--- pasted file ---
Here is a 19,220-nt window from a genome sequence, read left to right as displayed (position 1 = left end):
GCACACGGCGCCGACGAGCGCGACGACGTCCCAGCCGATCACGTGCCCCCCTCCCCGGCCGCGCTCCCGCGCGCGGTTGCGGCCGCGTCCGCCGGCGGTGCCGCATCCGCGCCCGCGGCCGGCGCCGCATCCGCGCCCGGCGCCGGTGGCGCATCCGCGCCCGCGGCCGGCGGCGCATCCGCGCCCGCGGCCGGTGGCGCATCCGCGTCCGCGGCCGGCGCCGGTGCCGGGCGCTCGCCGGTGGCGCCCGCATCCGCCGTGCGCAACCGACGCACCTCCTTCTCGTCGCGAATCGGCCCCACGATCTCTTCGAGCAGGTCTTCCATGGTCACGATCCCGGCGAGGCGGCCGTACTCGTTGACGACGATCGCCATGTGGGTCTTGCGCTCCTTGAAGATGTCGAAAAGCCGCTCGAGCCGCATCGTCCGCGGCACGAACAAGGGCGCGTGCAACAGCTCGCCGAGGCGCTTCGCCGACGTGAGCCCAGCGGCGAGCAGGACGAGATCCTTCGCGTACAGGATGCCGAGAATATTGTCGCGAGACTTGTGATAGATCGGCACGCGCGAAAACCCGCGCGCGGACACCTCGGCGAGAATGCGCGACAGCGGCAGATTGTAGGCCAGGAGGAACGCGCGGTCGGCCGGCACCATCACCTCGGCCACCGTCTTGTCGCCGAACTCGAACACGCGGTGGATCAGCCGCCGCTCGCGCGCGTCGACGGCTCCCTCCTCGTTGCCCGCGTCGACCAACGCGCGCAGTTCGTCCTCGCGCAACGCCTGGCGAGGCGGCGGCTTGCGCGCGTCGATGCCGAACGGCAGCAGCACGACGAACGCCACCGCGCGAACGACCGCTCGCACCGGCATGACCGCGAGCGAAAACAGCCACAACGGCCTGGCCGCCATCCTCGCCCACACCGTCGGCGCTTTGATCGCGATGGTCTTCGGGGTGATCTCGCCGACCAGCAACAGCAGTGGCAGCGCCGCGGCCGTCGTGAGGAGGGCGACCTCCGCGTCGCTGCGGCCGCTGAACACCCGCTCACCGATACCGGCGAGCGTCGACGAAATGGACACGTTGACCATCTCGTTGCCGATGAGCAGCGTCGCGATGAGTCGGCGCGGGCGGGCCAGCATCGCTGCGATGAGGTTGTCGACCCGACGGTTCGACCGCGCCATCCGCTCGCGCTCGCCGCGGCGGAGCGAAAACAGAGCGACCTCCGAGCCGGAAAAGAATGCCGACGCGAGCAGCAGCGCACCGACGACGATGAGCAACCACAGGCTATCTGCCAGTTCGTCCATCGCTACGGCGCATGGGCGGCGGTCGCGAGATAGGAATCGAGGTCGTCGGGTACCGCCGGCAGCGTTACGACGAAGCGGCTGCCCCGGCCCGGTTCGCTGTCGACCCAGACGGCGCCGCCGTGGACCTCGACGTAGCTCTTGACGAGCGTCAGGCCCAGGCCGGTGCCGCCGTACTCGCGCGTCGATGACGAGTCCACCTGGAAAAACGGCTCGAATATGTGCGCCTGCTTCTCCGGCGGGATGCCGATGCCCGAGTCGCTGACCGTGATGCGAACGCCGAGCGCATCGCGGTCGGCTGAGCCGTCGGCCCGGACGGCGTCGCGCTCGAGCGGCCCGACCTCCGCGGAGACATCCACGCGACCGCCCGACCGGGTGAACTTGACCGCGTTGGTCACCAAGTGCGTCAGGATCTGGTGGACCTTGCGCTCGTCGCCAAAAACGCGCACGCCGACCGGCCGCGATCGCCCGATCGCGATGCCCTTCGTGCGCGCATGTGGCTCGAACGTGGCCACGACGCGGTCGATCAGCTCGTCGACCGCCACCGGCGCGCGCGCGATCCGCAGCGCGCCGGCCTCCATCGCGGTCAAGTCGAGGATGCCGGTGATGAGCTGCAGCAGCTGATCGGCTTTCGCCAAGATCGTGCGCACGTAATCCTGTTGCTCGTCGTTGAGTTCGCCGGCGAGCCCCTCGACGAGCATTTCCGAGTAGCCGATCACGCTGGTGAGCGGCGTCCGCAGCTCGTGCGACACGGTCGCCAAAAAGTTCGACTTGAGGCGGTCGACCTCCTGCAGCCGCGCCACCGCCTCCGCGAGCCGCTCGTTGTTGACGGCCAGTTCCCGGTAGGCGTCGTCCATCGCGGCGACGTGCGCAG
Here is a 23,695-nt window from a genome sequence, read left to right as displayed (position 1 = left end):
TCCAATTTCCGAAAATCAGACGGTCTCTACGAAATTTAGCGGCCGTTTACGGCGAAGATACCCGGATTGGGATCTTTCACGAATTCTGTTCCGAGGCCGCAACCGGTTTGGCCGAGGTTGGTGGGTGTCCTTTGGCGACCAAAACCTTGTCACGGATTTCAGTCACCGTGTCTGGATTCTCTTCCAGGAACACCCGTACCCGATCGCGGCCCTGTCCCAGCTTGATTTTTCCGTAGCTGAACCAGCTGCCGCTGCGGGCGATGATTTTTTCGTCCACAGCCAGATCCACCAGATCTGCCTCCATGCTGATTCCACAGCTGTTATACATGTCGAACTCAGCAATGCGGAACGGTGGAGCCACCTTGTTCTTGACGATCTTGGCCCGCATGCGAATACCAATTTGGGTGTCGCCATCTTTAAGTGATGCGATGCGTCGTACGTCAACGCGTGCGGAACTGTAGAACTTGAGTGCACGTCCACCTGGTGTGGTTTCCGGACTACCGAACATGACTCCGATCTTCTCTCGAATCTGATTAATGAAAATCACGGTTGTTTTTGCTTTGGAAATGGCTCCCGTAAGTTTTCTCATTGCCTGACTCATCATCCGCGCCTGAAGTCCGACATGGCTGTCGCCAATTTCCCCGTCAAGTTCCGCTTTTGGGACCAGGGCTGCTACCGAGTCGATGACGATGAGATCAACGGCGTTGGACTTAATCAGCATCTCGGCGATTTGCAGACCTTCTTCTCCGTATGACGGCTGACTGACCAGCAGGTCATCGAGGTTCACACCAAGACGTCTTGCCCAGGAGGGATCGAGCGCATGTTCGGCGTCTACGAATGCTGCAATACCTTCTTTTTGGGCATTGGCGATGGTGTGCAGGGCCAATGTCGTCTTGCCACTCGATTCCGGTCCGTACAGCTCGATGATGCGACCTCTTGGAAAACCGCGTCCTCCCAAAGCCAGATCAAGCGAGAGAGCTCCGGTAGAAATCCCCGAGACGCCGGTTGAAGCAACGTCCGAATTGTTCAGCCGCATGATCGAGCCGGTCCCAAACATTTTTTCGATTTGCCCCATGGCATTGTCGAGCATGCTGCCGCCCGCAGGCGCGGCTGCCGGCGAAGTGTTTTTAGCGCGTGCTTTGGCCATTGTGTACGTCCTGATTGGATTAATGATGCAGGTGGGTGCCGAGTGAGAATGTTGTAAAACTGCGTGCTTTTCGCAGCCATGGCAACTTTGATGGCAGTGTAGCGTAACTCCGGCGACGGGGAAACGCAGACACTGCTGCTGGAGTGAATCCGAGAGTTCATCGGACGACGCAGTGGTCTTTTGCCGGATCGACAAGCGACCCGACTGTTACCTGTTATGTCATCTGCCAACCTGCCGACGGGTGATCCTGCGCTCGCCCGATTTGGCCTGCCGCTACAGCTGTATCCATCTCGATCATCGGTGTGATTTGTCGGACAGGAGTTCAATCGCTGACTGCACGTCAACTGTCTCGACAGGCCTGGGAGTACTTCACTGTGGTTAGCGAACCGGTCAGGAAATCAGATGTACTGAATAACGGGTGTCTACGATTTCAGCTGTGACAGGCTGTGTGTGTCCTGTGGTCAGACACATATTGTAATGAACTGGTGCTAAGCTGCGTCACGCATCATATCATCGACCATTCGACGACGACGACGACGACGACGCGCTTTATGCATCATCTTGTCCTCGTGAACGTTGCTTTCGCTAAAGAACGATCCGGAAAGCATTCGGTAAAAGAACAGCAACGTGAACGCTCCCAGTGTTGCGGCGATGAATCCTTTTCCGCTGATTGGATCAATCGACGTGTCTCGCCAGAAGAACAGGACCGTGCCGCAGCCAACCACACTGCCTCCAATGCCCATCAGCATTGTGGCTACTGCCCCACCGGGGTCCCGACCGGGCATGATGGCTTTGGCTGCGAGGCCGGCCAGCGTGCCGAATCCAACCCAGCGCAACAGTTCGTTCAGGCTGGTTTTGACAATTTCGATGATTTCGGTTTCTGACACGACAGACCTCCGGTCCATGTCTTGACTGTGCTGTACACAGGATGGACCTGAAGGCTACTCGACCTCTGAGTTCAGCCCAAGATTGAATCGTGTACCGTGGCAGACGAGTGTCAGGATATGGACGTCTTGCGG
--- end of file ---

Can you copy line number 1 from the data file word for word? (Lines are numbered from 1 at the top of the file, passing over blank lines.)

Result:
Here is a 19,220-nt window from a genome sequence, read left to right as displayed (position 1 = left end):